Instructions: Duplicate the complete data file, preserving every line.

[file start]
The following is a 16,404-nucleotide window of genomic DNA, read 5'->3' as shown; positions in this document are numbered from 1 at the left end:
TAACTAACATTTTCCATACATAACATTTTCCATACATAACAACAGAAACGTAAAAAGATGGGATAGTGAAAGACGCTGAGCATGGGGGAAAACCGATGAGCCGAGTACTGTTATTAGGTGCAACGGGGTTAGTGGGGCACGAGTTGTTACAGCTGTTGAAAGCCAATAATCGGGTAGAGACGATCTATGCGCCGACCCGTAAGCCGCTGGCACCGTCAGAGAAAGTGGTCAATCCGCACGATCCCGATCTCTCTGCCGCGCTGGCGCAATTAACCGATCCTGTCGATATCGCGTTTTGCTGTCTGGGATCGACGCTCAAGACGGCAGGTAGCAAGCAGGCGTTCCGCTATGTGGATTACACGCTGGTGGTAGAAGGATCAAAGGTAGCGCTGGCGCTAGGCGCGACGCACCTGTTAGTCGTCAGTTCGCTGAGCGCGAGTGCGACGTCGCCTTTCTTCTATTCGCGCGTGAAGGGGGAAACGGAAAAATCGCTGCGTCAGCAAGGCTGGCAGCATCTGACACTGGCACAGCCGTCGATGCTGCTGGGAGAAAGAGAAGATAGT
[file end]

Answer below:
The following is a 16,404-nucleotide window of genomic DNA, read 5'->3' as shown; positions in this document are numbered from 1 at the left end:
TAACTAACATTTTCCATACATAACATTTTCCATACATAACAACAGAAACGTAAAAAGATGGGATAGTGAAAGACGCTGAGCATGGGGGAAAACCGATGAGCCGAGTACTGTTATTAGGTGCAACGGGGTTAGTGGGGCACGAGTTGTTACAGCTGTTGAAAGCCAATAATCGGGTAGAGACGATCTATGCGCCGACCCGTAAGCCGCTGGCACCGTCAGAGAAAGTGGTCAATCCGCACGATCCCGATCTCTCTGCCGCGCTGGCGCAATTAACCGATCCTGTCGATATCGCGTTTTGCTGTCTGGGATCGACGCTCAAGACGGCAGGTAGCAAGCAGGCGTTCCGCTATGTGGATTACACGCTGGTGGTAGAAGGATCAAAGGTAGCGCTGGCGCTAGGCGCGACGCACCTGTTAGTCGTCAGTTCGCTGAGCGCGAGTGCGACGTCGCCTTTCTTCTATTCGCGCGTGAAGGGGGAAACGGAAAAATCGCTGCGTCAGCAAGGCTGGCAGCATCTGACACTGGCACAGCCGTCGATGCTGCTGGGAGAAAGAGAAGATAGT